But first an apology. Has it really been nearly a month since my last post? Yes. Most of what has happened in my life has been mundane (we held a yard sale), annoying (my upstairs neighbors), terrifying (job interviews), or requires too much retrospective (I got a year older). You don’t want to hear about those things. I’m going to start writing about things you do want to hear about soon. I promise.
I couldn’t let this article get away. There has been a study of 450,000 Americans where it has been determined that the perfect salary is $75,000 per year. Anything higher than that has no positive effect on your daily happiness. It seems that they’ve found the threshold where mo’ money really equals mo’ problems.
I’ve received a lot of career advice – some of it good and some of it garbage. One of my very first managers in my very first job out of college was a little Oompla-Loompa of a man named Ted. Ted was (and I presume still is) a really great guy. Family man, hard worker, expert on everything, but not in that not-it-all kind of way that makes you want to punch him in the face. One of the things he warned me of (and I can hear his voice as I type this) is that you sell part of your soul for every rung of that ladder you climb. It’s no secret at all that the higher you get in an organization and the more money you earn, the more work you have to do. The article doesn’t go so far as to say that the fun stops at $75,000, things just stop getting more fun.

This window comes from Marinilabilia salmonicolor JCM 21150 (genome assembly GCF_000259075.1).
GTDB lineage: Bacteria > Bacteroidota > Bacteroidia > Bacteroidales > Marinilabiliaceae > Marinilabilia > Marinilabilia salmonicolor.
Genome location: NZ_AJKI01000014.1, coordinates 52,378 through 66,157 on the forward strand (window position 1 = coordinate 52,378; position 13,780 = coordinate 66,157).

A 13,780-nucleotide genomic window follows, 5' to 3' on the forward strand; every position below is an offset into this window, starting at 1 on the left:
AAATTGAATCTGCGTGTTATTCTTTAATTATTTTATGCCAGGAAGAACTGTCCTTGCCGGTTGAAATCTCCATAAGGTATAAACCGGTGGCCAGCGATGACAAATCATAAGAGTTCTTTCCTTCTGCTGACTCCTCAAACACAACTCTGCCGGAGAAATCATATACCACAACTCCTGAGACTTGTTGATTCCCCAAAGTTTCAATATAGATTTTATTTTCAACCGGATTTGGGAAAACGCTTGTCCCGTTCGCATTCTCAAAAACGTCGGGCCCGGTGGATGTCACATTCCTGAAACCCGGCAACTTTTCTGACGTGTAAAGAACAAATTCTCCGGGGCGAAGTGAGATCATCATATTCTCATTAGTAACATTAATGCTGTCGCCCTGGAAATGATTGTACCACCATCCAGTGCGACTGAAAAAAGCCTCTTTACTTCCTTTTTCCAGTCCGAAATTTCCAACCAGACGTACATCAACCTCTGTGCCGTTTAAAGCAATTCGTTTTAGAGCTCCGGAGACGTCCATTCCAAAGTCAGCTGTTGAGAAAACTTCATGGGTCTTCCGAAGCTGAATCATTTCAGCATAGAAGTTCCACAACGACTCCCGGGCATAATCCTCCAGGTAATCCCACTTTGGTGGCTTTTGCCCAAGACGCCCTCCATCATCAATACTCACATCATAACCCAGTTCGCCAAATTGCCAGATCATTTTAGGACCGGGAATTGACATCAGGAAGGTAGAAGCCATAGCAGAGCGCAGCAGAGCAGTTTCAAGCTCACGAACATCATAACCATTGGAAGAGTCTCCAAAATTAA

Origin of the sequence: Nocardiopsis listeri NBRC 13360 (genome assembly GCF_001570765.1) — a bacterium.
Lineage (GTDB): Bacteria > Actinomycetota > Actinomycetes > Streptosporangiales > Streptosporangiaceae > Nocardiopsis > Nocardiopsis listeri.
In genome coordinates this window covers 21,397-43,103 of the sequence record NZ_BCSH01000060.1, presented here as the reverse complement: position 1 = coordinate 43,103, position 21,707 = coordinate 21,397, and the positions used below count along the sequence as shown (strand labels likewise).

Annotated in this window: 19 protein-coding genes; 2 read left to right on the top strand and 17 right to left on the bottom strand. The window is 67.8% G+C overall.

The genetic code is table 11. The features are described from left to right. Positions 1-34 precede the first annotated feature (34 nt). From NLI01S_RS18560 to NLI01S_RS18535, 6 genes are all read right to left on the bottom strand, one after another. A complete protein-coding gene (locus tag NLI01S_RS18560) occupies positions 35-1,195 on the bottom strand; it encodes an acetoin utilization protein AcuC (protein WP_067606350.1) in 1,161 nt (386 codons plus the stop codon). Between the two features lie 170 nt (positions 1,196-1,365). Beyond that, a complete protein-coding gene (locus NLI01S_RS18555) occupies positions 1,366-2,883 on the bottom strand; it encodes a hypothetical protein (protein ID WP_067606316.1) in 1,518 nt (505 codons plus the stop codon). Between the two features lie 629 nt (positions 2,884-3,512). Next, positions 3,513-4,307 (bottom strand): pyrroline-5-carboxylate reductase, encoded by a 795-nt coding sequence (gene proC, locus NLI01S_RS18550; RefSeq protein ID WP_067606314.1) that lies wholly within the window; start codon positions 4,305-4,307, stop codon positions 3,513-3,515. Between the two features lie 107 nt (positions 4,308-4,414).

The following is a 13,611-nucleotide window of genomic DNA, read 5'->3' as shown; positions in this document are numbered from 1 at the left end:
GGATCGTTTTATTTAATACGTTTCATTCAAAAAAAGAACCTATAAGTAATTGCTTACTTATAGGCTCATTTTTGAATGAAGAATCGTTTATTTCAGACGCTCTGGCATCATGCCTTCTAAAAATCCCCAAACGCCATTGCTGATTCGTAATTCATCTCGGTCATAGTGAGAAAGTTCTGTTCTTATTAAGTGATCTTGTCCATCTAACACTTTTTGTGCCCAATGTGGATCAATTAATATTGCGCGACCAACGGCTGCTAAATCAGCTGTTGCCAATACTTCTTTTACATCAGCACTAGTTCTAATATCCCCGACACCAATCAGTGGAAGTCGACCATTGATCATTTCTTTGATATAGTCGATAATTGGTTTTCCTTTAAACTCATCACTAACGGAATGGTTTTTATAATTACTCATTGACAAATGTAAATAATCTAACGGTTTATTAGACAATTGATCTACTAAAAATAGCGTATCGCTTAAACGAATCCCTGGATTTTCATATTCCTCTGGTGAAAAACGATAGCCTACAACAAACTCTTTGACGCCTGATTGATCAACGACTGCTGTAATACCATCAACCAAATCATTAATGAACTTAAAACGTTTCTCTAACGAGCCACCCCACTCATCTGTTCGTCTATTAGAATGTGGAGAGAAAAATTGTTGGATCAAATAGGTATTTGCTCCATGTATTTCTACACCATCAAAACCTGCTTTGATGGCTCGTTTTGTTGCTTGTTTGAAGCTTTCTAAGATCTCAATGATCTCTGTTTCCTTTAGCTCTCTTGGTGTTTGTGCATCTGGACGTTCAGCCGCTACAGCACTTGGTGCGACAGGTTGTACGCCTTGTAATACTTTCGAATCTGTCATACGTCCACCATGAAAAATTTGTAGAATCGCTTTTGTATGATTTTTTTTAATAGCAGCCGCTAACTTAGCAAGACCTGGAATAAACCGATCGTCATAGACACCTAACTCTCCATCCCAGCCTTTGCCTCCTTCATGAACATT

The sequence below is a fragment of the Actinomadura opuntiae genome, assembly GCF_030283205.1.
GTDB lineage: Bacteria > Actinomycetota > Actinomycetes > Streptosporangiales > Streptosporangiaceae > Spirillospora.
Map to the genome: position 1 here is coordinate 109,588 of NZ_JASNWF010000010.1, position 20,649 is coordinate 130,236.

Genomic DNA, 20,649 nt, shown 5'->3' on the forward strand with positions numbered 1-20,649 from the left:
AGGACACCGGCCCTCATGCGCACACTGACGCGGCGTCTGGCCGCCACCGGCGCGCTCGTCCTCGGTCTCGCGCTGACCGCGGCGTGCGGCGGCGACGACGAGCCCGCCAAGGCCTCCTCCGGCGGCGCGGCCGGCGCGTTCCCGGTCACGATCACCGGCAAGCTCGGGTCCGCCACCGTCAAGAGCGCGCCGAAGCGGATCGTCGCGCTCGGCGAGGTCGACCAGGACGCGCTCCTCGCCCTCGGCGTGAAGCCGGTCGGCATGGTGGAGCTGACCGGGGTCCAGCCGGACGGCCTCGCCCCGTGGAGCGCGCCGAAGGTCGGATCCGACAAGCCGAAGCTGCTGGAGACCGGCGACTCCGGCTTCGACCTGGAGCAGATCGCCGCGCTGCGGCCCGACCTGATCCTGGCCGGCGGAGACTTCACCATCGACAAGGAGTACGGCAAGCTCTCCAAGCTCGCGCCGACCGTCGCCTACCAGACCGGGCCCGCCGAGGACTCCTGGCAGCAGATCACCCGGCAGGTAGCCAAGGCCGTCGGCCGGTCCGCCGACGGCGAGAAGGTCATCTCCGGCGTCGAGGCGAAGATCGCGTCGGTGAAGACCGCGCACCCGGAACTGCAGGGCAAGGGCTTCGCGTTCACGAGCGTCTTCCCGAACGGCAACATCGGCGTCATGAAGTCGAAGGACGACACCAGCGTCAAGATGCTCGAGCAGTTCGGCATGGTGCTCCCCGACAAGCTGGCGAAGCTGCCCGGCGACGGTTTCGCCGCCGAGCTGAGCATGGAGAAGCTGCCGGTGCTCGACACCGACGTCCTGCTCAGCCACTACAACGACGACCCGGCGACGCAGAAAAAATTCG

It’s hard for me to imagine my life without striving for the next step. That’s just how my career has been going. I’m young(ish) and there are a lot of jobs I’d like to have before I slow down. I can’t imagine hitting $75,000 and being all set. So does this mean that I’m setting myself up for several (say, 30) years of unhappiness? The article goes on to say that salaries higher than $75,000 aren’t going to make you happier on a daily basis, but it can give you a better life. I believe one of the comments mentions that you’ll have more money to spend on hookers and blow, and how could that *not* make you happier? Not earning $75,000, I can thinking longingly of all the things it could afford me: the 4-bedroom Colonial I’ve been drooling over every day on MLS, one of those crossover SUVs with a backup camera, several sweet vacations… I could keep going, believe me. It’s really nice to buy really nice things. But at what point to you switch from having stuff to stuff having you? Does it do my (very distant future) children any good to have all the best hockey equipment and coaches and camps if I don’t get to ever see them play because I’m working to pay for them? No one probably knows initially, but when you find out, it’s too late. You’re already in the job with the house and the lifestyle and that’s a pretty hard thing to walk away from. There probably isn’t a person alive that wouldn’t be willing to take a crack at it. There’s always the exceptions!